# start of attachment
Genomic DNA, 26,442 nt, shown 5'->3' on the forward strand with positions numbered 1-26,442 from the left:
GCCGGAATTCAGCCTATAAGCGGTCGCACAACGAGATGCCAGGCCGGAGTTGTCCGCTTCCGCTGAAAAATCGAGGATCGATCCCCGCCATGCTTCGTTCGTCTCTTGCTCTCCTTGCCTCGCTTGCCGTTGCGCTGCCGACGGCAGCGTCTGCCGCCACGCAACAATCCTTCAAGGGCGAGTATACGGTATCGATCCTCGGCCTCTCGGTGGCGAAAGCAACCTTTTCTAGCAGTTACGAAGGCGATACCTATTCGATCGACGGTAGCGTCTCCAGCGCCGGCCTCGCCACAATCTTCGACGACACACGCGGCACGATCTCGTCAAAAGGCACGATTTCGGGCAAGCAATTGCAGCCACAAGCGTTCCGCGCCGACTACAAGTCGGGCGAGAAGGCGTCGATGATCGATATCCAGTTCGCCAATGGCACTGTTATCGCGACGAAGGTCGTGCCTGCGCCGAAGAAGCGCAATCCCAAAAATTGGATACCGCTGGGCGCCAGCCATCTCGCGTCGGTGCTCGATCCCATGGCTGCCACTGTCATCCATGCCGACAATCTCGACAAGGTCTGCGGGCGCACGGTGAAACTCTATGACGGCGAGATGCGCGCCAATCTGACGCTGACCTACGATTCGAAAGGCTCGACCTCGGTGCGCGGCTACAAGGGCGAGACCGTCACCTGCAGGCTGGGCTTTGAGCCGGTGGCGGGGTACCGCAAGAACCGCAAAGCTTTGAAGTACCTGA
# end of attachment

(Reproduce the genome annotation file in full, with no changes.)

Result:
Genomic DNA, 26,442 nt, shown 5'->3' on the forward strand with positions numbered 1-26,442 from the left:
GCCGGAATTCAGCCTATAAGCGGTCGCACAACGAGATGCCAGGCCGGAGTTGTCCGCTTCCGCTGAAAAATCGAGGATCGATCCCCGCCATGCTTCGTTCGTCTCTTGCTCTCCTTGCCTCGCTTGCCGTTGCGCTGCCGACGGCAGCGTCTGCCGCCACGCAACAATCCTTCAAGGGCGAGTATACGGTATCGATCCTCGGCCTCTCGGTGGCGAAAGCAACCTTTTCTAGCAGTTACGAAGGCGATACCTATTCGATCGACGGTAGCGTCTCCAGCGCCGGCCTCGCCACAATCTTCGACGACACACGCGGCACGATCTCGTCAAAAGGCACGATTTCGGGCAAGCAATTGCAGCCACAAGCGTTCCGCGCCGACTACAAGTCGGGCGAGAAGGCGTCGATGATCGATATCCAGTTCGCCAATGGCACTGTTATCGCGACGAAGGTCGTGCCTGCGCCGAAGAAGCGCAATCCCAAAAATTGGATACCGCTGGGCGCCAGCCATCTCGCGTCGGTGCTCGATCCCATGGCTGCCACTGTCATCCATGCCGACAATCTCGACAAGGTCTGCGGGCGCACGGTGAAACTCTATGACGGCGAGATGCGCGCCAATCTGACGCTGACCTACGATTCGAAAGGCTCGACCTCGGTGCGCGGCTACAAGGGCGAGACCGTCACCTGCAGGCTGGGCTTTGAGCCGGTGGCGGGGTACCGCAAGAACCGCAAAGCTTTGAAGTACCTGA